The watersports industry lost an icon of the highest magnitude on October 21, 2012 when waterski and wakeboard legendary designer Herb O’Brien died near his home at Radar Lake in Washington. Herb was a huge figure in the watersports industry. Thousands were touched by his life and his work.
He first started O’Brien Water Skis in the early ’60s with his revolutionary concave ski design – an industry first. Armed with his new design, Herb soared through the competitive skier ranks propelling O’Brien to become a dominant ski brand, which at one point was one of the Top-50 most well-recognized brands in the world.
In 1981, Herb founded HO Skis and in the early ’90s he started Hyperlite – two brands that became the industry’s market share leader based on his revolutionary designs and creative manufacturing techniques. In 2006, Herb and fellow team members launched Square One Distribution, producers of Ronix Wakeboards and Radar Water Skis based in Issaquah, Washington.
The brand was named after Herb’s infamous Radar Lake, a beautiful parcel on a bluff outside of Woodinville, Washington with a man-made ski lake where he lived. Herb had the vision for Radar Lake as a young man when he climbed a tree on the east end of the property to get a better view of what it could be. He accomplished his goal by ultimately owning the property, digging his own ski lake and making Radar his home where he has lived with his wife Pam for many years.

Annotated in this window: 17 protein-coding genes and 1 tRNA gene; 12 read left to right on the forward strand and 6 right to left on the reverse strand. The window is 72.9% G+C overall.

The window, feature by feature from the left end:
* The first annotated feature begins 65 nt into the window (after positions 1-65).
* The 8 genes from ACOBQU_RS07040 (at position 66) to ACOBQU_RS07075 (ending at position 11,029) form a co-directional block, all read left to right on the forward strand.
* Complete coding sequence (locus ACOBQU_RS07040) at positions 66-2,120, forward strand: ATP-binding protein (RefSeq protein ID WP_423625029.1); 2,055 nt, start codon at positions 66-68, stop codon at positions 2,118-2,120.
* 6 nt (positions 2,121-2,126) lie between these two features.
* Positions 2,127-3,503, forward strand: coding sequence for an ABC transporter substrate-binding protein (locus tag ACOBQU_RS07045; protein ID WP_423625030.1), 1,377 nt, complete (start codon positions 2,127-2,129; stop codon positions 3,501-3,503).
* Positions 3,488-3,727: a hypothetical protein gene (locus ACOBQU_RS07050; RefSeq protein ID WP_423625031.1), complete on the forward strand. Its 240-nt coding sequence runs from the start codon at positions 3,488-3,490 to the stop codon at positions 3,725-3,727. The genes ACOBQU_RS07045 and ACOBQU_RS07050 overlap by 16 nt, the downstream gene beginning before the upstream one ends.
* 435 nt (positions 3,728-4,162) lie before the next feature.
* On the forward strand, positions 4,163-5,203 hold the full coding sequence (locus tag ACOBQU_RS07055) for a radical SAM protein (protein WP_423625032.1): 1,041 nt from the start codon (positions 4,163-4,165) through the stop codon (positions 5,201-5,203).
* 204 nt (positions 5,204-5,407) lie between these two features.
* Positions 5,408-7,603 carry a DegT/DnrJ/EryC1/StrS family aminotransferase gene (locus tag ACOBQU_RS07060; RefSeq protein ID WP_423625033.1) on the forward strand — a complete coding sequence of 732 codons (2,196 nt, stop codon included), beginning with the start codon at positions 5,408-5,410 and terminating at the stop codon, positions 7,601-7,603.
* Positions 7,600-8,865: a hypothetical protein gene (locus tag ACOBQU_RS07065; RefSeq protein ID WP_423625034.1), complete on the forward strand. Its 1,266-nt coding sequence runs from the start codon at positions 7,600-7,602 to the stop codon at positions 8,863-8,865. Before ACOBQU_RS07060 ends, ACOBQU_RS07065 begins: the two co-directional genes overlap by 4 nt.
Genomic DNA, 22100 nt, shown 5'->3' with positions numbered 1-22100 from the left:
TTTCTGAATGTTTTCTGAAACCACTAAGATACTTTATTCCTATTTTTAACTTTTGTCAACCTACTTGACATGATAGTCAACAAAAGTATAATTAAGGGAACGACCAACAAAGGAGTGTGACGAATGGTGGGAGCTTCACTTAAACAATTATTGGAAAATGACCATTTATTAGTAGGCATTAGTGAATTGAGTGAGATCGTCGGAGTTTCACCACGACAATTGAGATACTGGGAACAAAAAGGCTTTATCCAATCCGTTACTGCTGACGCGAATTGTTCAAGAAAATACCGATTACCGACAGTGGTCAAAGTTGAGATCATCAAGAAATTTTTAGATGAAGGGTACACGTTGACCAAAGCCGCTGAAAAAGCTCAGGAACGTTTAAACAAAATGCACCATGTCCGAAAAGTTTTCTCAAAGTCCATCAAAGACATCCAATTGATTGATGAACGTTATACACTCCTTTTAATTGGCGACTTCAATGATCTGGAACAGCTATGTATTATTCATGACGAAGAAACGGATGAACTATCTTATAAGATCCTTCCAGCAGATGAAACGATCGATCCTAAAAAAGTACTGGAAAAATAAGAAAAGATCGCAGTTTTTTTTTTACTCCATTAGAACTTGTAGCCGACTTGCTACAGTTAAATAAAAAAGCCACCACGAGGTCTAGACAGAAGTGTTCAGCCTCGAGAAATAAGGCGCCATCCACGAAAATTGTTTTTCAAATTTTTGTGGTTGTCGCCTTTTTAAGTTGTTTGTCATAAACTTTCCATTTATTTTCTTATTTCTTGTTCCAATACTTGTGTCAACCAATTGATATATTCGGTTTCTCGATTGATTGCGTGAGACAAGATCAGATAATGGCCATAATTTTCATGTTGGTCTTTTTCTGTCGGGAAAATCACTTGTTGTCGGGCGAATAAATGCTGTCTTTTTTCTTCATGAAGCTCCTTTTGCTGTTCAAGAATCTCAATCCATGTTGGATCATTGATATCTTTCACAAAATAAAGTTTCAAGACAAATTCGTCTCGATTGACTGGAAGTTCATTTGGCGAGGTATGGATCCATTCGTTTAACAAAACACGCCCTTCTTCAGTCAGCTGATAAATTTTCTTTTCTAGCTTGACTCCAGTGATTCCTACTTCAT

Herb was the chief engineer for each brand and held a fondness for tinkering in his 10,000 sq. ft. shop. Many watersports industry participants thought of Herb as the wise, grandfatherly type because he had an uncanny ability to listen to their ideas and then create whatever the mind’s eye dreamt. Sales Reps were astonished that he could return to a meeting just minutes later with a prototype in hand, asking, “Is this what you wanted?”
His watersports career spanned five decades producing numerous industry firsts along the way. For example, it was Herb O’Brien who first built a compression-molded wakeboard that launched the entire wakeboarding industry in 1993.
Herb was known for backing for his dealers and once quipped, “The only reason I advertise is to support my dealers!” In the ’80s and ’90s, he resisted distribution through popular mail order catalogs and in the process is partially credited for saving the individual pro shops from extinction. Yet another great example of how Herb O’Brien was a leader, not a follower.
On behalf of the WaterSports Industry Association, the entire watersports industry, its partners and suppliers and the countless individuals that he touched, we salute Herb O’Brien for all his many watersports contributions and fond memories. Rest in peace Herb O’Brien, rest in peace.